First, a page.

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Kids Teaching Kids

Topics: Participation and Learning | 2 comments

Kids Teaching Kids

A school-based education model from Australia is inspiring young people to learn about and care for the environment.

Kids Teaching Kids connects student groups with a local environmental issue, which they research and then present as a workshop to their class groups, schools and local communities. The hands-on, student-centred learning aims to change the way young people perceive their natural environment.

The Kids Teaching Kids Learning Model uses ‘peer teaching and learning’ pedagogy – where the traditional roles of teacher and student change. With support from the Kids Teaching Kids Program Management Team, teachers become the facilitators and students are empowered to take responsibility for their own learning. The program has been delivered to more than 30,000 students around Australia, and is taking off in many countries around the world.

Early inspiration
Kids Teaching Kids was developed by popular Australian environmental activist Arron Wood. It began in 1999 when Wood partnered up with his dad, school principal Richard Wood, to deliver an environmental learning program in his hometown of Mildura. Arron Wood is the recipient of a number of awards, including Young Australian of the Year (National Environment) in 2001 and the UN Individual Award for Outstanding Service to the Environment in 2006. In 2009 he was named by the Weekend Australian Magazine as one of the top 10 education leaders nationally, thanks to his work with Kids Teaching Kids.

Wood says the inspiration for the Kids Teaching Kids learning model came from a number of sources. ‘We researched many leading educational models and studies to support what we knew was working through gut feel. Answers as to why Kids Teaching Kids worked came from Howard Gardner’s multiple intelligence finding, from resilient child literature, from cooperative approaches to learning and even from De Bono.’

  • Kids teaching kids and adults at a Kids Teaching Kids Conferences in Mildura, Australia
  • Kids teaching kids and adults at a Kids Teaching Kids Conferences in Mildura, Australia

International interest
As well as doing presentations to their schools and local communities, students can participate in local and international Kids Teaching Kids conferences, which offer them the chance to showcase their environmental projects to hundreds of their peers. Wood says the an international conference, held in October 2010 in Queensland, Australia, attracted over 500 students. ‘Our recent International Coastal Kids Teaching Kids Conference involved nine countries such as France, Sweden, New Zealand, Brazil and many more, but it also involved a group representing 15 of the Torres Strait Islands,’ he says. ‘We also had a group of indigenous students from remote central Australia who had never seen the ocean!’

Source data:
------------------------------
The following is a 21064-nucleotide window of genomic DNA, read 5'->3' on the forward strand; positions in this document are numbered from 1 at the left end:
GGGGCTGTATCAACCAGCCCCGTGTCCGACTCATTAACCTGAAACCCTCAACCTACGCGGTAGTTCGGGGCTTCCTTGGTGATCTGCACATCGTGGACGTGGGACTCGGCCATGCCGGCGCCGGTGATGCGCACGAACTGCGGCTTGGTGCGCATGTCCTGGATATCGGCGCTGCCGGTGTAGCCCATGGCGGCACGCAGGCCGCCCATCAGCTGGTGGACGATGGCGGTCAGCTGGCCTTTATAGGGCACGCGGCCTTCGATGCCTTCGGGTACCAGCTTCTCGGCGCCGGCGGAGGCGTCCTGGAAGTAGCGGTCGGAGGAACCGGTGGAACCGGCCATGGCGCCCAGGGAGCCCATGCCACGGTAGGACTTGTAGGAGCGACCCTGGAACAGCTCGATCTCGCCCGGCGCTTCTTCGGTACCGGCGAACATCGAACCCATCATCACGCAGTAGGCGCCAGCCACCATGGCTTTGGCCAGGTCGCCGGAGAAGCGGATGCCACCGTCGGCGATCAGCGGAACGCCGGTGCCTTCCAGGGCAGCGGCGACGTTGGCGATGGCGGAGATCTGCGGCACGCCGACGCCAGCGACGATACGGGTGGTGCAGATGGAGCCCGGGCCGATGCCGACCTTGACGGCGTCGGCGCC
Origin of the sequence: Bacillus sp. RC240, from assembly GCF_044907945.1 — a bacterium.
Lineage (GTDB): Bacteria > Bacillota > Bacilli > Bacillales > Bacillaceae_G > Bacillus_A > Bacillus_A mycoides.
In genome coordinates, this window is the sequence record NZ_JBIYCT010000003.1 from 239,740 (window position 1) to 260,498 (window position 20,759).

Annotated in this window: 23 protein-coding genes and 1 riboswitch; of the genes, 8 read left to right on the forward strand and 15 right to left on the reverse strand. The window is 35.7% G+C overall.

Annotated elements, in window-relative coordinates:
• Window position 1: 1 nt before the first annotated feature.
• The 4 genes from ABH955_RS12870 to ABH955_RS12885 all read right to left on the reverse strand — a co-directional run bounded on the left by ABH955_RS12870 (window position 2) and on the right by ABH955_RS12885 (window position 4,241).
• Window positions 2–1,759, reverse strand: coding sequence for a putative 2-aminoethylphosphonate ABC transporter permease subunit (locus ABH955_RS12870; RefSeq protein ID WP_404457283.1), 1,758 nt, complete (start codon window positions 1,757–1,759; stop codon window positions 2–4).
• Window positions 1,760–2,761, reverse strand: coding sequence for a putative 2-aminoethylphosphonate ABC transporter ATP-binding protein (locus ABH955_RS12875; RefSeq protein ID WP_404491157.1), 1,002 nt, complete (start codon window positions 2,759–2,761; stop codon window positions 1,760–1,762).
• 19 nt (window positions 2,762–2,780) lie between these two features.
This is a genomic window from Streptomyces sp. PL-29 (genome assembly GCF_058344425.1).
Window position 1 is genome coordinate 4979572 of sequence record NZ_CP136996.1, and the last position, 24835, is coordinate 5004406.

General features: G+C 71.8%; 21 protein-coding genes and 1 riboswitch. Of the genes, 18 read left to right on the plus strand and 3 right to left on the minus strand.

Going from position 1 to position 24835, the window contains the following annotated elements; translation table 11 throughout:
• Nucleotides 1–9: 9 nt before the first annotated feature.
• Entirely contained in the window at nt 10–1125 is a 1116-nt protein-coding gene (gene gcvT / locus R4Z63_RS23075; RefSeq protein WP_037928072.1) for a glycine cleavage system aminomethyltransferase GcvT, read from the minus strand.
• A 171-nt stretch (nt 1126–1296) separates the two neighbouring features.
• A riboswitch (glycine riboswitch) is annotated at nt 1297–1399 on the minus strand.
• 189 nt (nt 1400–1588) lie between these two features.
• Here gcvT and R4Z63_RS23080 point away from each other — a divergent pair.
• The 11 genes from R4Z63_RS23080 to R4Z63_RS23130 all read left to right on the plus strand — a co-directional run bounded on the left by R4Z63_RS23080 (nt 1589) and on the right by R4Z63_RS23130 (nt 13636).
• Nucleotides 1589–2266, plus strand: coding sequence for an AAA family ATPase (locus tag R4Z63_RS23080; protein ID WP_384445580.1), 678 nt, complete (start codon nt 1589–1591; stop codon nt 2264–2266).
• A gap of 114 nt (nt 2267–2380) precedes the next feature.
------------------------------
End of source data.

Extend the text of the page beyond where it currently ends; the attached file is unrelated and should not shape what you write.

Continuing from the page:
Overseas interest in Kids Teaching Kids is growing, with 15 countries now using the model. Wood has recently completed a second trip to South Korea to help establish it there, and it is also taking off in New York, thanks to a United Nations invitation in 2008 which saw Arron presenting the education model to a number of schools in that city, as well as London and Geneva.

The model received a glowing endorsement from Carmel Mulvaney, then chief of the UN Works Programme: ‘Educators know that students retain 90 per cent of what they learn and then teach each other. The Woods have capitalised on this strategy and, in the process, have given youth the tools they need to find solutions to critical global issues,’ she said. The UN agreed to collaborate with the Woods to integrate the approach around the world.

Kids’ campaigns
Although Kids Teaching Kids is gaining momentum internationally, it’s some of the local issues tackled by student groups that stand out to Wood, like a project by students from Mildura, who took on the problem of litter coming from houseboats on the Murray River. ‘They ran a campaign, produced brochures to go on each houseboat and they went on to be selected as one of the top five environmental schools in the world at the Volvo Awards in Sweden,’ Wood says. ‘Not bad for a school from a country town.’

Another inspiring example he cites is by students at a state school in Eumundi, Queensland. ‘They take the tons of rubbish generated by the local market and the students manage a series of industrial scale worm farms to munch all the food waste. This is then turned into worm wee, a fantastic fertilizer, and the students sell the fertilizer to farmers back at the markets. Almost a closed recycling loop turning waste into a valuable resource!’

Hope for the future
The UN’s Carmel Mulvaney has said the Kids Teaching Kids model brings ‘renewed hope for encouraging activism by future generations’. Wood worries about the impact of ‘nature deficit disorder’ on today’s youth – ‘there is study after study showing that as we remove ourselves from nature we suffer all sorts of issues including links to the severity and frequency of ADD in kids, anxiety and depression’ – but he is confident the Kids Teaching Kids approach of focusing on a local issue can bring about a long-lasting change in the way young people feel about the environment.

He says direct contact with nature is vital in bringing about this change. ‘I think the size, complexity and beauty of our natural environment puts you back in the place you should be,’ he says. ‘We are only a very, very small part of the natural system and once we learn that, we may truly learn to live as part of that system.’



  • Mario Browne says:

    How does one get the Kids Teaching Kids program material?

    • Arron Wood says:

      Hi Mario you just need to head to the kids teaching kids website at and you can then sign up to be part of the program and also recieve the information.

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